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Pakistan Military Adjusts to Return of Civilian Rule


Pakistan's just-completed elections mark a return to civilian parliamentary government after more than eight years of one-man rule. As VOA correspondent Gary Thomas reports, a civilian government and the military establishment must once again forge a working relationship at a time of political uncertainty and heightened security threats.

Throughout Pakistan's 60-year history, no civilian prime minister has ever been allowed to complete a term of office without direct or indirect intervention by the military. The last such takeover was in 1999, when General Pervez Musharraf seized power from Prime Minister Nawaz Sharif in a bloodless coup.

Now with an opposition victory in the parliamentary elections, the pendulum swings back to the civilians as soon as a coalition government can be formed. Mr. Musharraf remains president but is no longer chief of the military, having resigned from that post under public pressure last year. The new army chief, General Ashfaq Kayani, has ordered military officers to stay out of politics and give up any government posts they hold.

The military has always been a powerful institution in Pakistan. But, as former U.S. ambassador to Pakistan Wendy Chamberlin, points out, under President Musharraf the army entrenched itself deeper into civilian institutions than ever before.

"It has under Musharraf recently become much too involved in civilian government and as head of corporations," she said. "Kayani has taken a number of steps to pull them back to the barracks, back to their traditional role, restoring the trust and faith of the Pakistani people in the army."

Christine Fair, a South Asia analyst at the RAND Corporation, says the military lost considerable public support as a result of Mr. Musharraf's actions, particularly his dismissal of judges and the temporary imposition of emergency rule.

"You'll recall an IRI poll over the summer that really shook the army to its boots, because the most popular institution was the judiciary, followed by the media, and then the army came tumbling in at three," she noted. "The army is accustomed to being the most trusted institution among Pakistanis. So that had to give them basically a little bit of heartburn."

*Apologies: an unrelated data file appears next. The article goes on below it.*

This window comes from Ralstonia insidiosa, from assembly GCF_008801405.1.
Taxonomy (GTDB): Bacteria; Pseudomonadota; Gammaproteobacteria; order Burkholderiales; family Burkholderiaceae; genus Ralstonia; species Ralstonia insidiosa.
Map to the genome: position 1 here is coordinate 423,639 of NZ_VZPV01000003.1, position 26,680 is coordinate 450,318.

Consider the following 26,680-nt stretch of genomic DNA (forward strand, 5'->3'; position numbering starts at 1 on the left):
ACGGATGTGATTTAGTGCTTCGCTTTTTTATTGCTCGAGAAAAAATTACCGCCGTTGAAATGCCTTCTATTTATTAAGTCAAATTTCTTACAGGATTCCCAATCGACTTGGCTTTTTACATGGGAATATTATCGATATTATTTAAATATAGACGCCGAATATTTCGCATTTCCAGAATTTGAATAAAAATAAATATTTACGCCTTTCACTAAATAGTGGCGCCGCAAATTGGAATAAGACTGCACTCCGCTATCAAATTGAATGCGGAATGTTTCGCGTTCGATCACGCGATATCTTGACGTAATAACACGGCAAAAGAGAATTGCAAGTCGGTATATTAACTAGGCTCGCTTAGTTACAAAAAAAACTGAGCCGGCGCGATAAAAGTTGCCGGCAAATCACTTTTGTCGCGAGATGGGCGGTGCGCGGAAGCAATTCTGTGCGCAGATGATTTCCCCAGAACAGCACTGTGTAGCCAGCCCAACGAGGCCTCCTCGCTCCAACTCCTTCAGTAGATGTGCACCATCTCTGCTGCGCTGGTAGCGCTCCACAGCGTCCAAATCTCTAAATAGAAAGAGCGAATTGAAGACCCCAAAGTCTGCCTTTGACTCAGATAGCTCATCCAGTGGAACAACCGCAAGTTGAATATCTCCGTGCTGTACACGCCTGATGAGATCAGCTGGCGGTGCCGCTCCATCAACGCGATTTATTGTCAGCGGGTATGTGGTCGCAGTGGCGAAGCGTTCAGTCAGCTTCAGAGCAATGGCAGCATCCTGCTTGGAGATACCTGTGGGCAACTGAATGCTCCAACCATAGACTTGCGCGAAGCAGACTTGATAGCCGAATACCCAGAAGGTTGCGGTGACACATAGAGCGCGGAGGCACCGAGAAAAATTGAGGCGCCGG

Shuja Nawaz, a Pakistan affairs analyst who has just written a book about the Pakistani army, says the military is upset about losing prestige as it tries to deal with a growing domestic terrorist threat.

"From all indications there's a fair amount of unhappiness within the army at all levels about the fact that it is no longer given the same level of respect in the public, and that in fact it has become a target of terrorist actions," he said. "This is something completely new for the army in Pakistan, which has always been very highly regarded and highly respected."

Nawaz says that for the army to stay out of political matters requires more political maturity from the civilian leaders.

"If they [the army] see the situation deteriorating because of the government's actions or inactions, then of course it's likely they would discuss ways of intervening," he added. "But the first instinct of most of the [military] people currently is to stay away. And if the civilians oblige them by showing responsibility in how they deal with each other, and also in how they deal with the militancy issue in particular, then I see things stabilizing somewhat."

Aitzaz Ahsan, a leader of the lawyers' movement against Mr. Musharraf that sprung up last year, tells VOA the civilian and military establishments can forge a new relationship - but not, he says, as long as Mr. Musharraf remains in office.

"I think that a new working relationship can be worked out, but as long as General Musharraf is there, that is hardly a possibility," he said. "I think that his presence will only mess up things and muddy the waters.

The two parties that won the most seats in the election - Nawaz Sharif's PML-N and the Pakistan Peoples Party of assassinated opposition leader Benazir Bhutto - are the same two parties whose governments were dismissed for corruption and incompetence by successive presidents in the 1990s.

It was another military ruler, General Zia ul-Haq, who in 1985 gave the president the power to dismiss the government. But in practical terms such a move by the president cannot be taken without army approval.

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